Her Present Proud Position:
Olympia as Washington State Capital
Follow the growth and development of Olympia as visionaries and colorful residents shaped it to be both a state capital and a city facing contemporary issues. Through the years, the city has faced and been formed by two themes: The Struggle for Identity and The Architecture of Government. These two themes are found in the exhibit's four major chronological periods: The Territorial era; Early Statehood, the Formative Years; Wars, Depression and the Development of the Capitol Campus; and the Contemporary Development of the Capital.
Traditions and Transitions
Re-created Salish Tribal Winter House. Enter the home and experience daily life of Western Washington's Native peoples. Greeted by a totem "Healing Pole," visitors are immersed in the world of the Salish culture in the Winter House or Plank House. Visitors are invited to touch and handle the artifacts especially created by local tribal members, listen to docent demonstrations, and learn more about the tribal life of the South Sound Indian culture in a traditional setting.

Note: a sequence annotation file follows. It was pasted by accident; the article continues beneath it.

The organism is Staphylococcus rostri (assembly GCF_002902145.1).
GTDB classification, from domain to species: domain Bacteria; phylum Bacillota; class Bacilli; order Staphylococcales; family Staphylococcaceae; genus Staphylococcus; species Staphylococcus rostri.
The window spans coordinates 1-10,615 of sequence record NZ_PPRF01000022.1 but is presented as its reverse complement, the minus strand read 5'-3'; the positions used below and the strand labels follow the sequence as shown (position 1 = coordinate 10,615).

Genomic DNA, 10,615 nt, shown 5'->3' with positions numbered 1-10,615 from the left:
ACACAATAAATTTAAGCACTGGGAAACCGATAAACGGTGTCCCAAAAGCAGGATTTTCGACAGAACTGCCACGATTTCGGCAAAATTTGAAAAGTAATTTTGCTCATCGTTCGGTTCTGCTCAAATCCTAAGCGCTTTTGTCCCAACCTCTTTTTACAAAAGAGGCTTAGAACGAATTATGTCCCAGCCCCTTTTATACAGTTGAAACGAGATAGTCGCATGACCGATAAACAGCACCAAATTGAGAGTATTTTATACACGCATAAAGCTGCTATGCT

Delbert McBride Ethnobotanical Garden
The Delbert McBride Ethnobotanical Garden, located on the grounds of the museum, displays a selection of Northwest flowers, shrubs, and trees that have been used for food, tools, and medicine by the Native American tribes in Western Washington.